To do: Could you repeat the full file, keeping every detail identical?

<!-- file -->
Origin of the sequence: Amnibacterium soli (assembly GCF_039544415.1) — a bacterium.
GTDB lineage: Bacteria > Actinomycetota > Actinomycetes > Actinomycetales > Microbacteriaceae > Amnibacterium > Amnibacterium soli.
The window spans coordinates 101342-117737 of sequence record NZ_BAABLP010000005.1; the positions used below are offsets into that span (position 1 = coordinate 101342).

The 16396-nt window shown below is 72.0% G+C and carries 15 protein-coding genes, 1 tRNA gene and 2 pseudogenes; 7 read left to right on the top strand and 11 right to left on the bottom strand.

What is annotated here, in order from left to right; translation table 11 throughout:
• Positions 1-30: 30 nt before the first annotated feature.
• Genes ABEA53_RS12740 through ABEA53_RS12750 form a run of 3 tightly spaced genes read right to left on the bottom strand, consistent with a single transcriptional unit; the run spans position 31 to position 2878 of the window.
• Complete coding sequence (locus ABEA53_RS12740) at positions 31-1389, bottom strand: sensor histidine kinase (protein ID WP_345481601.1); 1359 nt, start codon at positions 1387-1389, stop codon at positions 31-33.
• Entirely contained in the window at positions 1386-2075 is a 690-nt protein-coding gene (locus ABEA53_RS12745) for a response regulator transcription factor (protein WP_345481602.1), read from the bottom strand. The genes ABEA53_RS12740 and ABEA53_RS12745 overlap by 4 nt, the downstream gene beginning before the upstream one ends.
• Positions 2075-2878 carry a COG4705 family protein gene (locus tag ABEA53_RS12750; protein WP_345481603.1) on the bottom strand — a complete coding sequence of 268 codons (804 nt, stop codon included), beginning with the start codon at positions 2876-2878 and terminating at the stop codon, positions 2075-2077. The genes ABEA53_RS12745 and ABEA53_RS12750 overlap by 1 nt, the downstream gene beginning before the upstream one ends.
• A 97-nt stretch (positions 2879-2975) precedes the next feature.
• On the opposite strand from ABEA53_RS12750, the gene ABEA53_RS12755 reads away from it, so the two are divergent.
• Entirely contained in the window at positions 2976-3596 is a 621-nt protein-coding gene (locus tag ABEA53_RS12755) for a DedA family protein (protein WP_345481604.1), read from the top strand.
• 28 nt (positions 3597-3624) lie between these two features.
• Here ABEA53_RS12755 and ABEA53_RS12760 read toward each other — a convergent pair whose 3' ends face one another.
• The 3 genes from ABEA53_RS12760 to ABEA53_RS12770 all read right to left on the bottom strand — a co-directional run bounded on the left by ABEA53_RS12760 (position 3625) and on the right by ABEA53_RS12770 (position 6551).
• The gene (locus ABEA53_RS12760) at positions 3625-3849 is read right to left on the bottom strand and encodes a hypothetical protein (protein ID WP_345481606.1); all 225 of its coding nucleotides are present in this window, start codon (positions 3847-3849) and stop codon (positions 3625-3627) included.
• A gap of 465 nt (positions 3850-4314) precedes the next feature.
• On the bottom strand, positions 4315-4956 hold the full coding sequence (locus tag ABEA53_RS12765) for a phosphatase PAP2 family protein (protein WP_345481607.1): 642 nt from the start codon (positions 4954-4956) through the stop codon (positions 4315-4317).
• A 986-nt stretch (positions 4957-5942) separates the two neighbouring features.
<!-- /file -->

Origin of the sequence: Amnibacterium soli (assembly GCF_039544415.1) — a bacterium.
GTDB lineage: Bacteria > Actinomycetota > Actinomycetes > Actinomycetales > Microbacteriaceae > Amnibacterium > Amnibacterium soli.
The window spans coordinates 101342-117737 of sequence record NZ_BAABLP010000005.1; the positions used below are offsets into that span (position 1 = coordinate 101342).

The 16396-nt window shown below is 72.0% G+C and carries 15 protein-coding genes, 1 tRNA gene and 2 pseudogenes; 7 read left to right on the top strand and 11 right to left on the bottom strand.

What is annotated here, in order from left to right; translation table 11 throughout:
• Positions 1-30: 30 nt before the first annotated feature.
• Genes ABEA53_RS12740 through ABEA53_RS12750 form a run of 3 tightly spaced genes read right to left on the bottom strand, consistent with a single transcriptional unit; the run spans position 31 to position 2878 of the window.
• Complete coding sequence (locus ABEA53_RS12740) at positions 31-1389, bottom strand: sensor histidine kinase (protein ID WP_345481601.1); 1359 nt, start codon at positions 1387-1389, stop codon at positions 31-33.
• Entirely contained in the window at positions 1386-2075 is a 690-nt protein-coding gene (locus ABEA53_RS12745) for a response regulator transcription factor (protein WP_345481602.1), read from the bottom strand. The genes ABEA53_RS12740 and ABEA53_RS12745 overlap by 4 nt, the downstream gene beginning before the upstream one ends.
• Positions 2075-2878 carry a COG4705 family protein gene (locus tag ABEA53_RS12750; protein WP_345481603.1) on the bottom strand — a complete coding sequence of 268 codons (804 nt, stop codon included), beginning with the start codon at positions 2876-2878 and terminating at the stop codon, positions 2075-2077. The genes ABEA53_RS12745 and ABEA53_RS12750 overlap by 1 nt, the downstream gene beginning before the upstream one ends.
• A 97-nt stretch (positions 2879-2975) precedes the next feature.
• On the opposite strand from ABEA53_RS12750, the gene ABEA53_RS12755 reads away from it, so the two are divergent.
• Entirely contained in the window at positions 2976-3596 is a 621-nt protein-coding gene (locus tag ABEA53_RS12755) for a DedA family protein (protein WP_345481604.1), read from the top strand.
• 28 nt (positions 3597-3624) lie between these two features.
• Here ABEA53_RS12755 and ABEA53_RS12760 read toward each other — a convergent pair whose 3' ends face one another.
• The 3 genes from ABEA53_RS12760 to ABEA53_RS12770 all read right to left on the bottom strand — a co-directional run bounded on the left by ABEA53_RS12760 (position 3625) and on the right by ABEA53_RS12770 (position 6551).
• The gene (locus ABEA53_RS12760) at positions 3625-3849 is read right to left on the bottom strand and encodes a hypothetical protein (protein ID WP_345481606.1); all 225 of its coding nucleotides are present in this window, start codon (positions 3847-3849) and stop codon (positions 3625-3627) included.
• A gap of 465 nt (positions 3850-4314) precedes the next feature.
• On the bottom strand, positions 4315-4956 hold the full coding sequence (locus tag ABEA53_RS12765) for a phosphatase PAP2 family protein (protein WP_345481607.1): 642 nt from the start codon (positions 4954-4956) through the stop codon (positions 4315-4317).
• A 986-nt stretch (positions 4957-5942) separates the two neighbouring features.